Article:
Seals - Jamie

Staff at the RSPCA wildlife centre in Nantwich are battling to care for a growing number of young seals.

There are currently 10 seal pups at Stapeley Grange Wildlife Centre, on London Road.

They have been admitted after becoming stranded on beaches and separated from their mums due to high winds.

It is the largest number of seals the centre has had at any one time.​

Members of staff at the centre have named the seals after characters from Game of Thrones, apart from one who has been named Biel.

They are being fed a diet of fish soup at least three times a day to help them gain weight.

It is hoped all seals will be released back into the wild.

However it can take many months – sometimes as many as five – before they are well enough to be released.

Seals - Ned and Cersei

Seals – Ned and Cersei

Lee Stewart, manager at Stapeley Grange, said: “When seal pups arrive they are unable to feed for themselves and have to be tube-fed.

“The 10 seal pups in our care were all initially tube-fed a ‘rehydrate’ solution and then later moved across to their liquidised fish soup.

“After some time in care we will then try them on whole fish which can be quite a time-consuming process.

“They are initially tube-fed until they work out what they need to do.

“Once they are taking fish it’s then plain sailing with regards their care, as soon after they will be taking fish by themselves.

“We always worry for young seal pups at this time of year when the weather is bad because they are so vulnerable and can become separated from their mothers, as has happened with most of our seals.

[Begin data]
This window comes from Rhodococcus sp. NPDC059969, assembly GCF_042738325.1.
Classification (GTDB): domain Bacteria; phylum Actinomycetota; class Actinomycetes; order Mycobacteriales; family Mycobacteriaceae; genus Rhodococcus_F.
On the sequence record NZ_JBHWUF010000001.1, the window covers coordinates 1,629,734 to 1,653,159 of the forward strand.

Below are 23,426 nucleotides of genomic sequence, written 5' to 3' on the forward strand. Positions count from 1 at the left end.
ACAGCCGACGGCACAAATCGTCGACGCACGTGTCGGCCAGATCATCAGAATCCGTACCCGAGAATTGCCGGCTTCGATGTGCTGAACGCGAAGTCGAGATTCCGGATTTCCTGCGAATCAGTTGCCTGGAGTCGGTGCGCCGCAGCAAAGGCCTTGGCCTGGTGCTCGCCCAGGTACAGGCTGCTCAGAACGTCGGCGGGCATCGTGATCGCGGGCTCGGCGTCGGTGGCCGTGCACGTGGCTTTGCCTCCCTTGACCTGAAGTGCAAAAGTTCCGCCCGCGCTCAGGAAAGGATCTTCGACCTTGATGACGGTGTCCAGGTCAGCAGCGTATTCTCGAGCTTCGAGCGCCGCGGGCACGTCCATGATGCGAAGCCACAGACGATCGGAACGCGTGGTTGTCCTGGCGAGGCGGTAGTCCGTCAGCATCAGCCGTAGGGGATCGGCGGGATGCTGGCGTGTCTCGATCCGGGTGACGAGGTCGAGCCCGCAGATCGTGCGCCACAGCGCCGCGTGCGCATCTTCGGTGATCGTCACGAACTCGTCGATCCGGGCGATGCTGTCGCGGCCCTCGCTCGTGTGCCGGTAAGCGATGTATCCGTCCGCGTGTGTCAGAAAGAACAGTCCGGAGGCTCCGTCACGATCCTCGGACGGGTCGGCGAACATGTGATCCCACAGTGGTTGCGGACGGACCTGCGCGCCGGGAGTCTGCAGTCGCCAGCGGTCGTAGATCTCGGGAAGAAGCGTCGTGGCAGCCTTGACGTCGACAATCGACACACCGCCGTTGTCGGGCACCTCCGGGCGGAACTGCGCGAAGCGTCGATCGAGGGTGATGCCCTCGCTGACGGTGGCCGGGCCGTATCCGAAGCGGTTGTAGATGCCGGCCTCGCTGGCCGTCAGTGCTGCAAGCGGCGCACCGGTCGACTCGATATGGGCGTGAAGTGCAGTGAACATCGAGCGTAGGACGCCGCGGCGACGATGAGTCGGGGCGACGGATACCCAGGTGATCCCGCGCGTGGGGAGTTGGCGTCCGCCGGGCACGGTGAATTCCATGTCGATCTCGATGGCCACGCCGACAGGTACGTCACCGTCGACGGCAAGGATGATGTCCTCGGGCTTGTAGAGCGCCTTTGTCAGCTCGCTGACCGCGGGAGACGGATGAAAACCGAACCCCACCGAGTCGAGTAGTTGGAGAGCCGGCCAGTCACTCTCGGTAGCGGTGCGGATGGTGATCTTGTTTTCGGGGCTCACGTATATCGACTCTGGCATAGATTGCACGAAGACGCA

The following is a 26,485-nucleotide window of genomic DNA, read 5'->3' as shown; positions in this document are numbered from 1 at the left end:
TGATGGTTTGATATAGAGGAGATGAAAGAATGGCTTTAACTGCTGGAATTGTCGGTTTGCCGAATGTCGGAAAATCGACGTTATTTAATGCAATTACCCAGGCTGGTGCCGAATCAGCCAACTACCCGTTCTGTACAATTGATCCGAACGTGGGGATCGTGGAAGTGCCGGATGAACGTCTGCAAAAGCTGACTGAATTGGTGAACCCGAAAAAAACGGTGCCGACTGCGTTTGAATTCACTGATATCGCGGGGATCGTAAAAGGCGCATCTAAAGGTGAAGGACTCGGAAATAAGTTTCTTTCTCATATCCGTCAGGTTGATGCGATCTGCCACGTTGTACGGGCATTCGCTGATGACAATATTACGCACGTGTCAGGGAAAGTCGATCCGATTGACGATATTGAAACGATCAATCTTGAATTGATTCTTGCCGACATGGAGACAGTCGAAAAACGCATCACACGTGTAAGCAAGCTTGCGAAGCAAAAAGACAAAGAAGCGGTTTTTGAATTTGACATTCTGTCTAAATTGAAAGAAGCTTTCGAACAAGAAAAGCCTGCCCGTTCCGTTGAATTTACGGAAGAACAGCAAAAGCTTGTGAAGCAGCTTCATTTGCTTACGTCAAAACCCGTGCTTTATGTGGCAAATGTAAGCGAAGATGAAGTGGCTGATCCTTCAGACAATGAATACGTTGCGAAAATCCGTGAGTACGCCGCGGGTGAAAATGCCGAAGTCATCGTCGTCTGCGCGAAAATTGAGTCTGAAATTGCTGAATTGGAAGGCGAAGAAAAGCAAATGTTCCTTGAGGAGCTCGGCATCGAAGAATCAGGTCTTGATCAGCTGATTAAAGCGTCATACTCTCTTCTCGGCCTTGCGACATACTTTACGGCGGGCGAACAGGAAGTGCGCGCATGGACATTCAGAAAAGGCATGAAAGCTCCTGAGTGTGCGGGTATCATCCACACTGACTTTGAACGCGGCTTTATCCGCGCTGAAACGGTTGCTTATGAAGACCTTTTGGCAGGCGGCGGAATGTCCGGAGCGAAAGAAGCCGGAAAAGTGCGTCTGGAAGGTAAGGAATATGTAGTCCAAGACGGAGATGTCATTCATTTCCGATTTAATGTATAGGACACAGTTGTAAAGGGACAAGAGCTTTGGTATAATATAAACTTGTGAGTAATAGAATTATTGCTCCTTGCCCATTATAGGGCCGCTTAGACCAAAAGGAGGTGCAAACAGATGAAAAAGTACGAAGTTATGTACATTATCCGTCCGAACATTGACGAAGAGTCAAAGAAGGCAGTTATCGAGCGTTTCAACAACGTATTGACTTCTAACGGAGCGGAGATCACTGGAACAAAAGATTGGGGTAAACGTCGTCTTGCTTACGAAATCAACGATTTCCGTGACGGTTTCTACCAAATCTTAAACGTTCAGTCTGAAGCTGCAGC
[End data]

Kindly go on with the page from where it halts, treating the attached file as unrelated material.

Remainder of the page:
“The storms cause real problems for the seal colonies.”

The 10 seals are Jamie, a orphaned grey seal pup found in Newquay, Powys; Biel, a common seal pup found in Southport; Jon Snow, a grey seal pup found in Llandudno; Drogo, Ramsey, Hodor and Bran, grey seal pups found in Gwynedd; Daenerys, a grey seal pup found in Dyfed, Powys; Ned and Cersei, two grey seal pups who lost their mum in Pembrokeshire.

The RSPCA advises if members of the public spot a seal on a beach that they observe them from a distance and do not approach them.

Seals are wild animals and have a nasty bite. It is also advised they keep dogs on leads on beaches that have seal colonies too.​

If you see a pup whose mother hasn’t returned within 24 hours, is on a busy public beach, or if you think the seal may be sick or injured, call the RSPCA’s 24-hour advice and cruelty line on 0300 1234 999.

There is more information on the RSPCA website about what to do if you see a seal or pup on the beach alone

Seals - Jon Snow

Seals - Danerys

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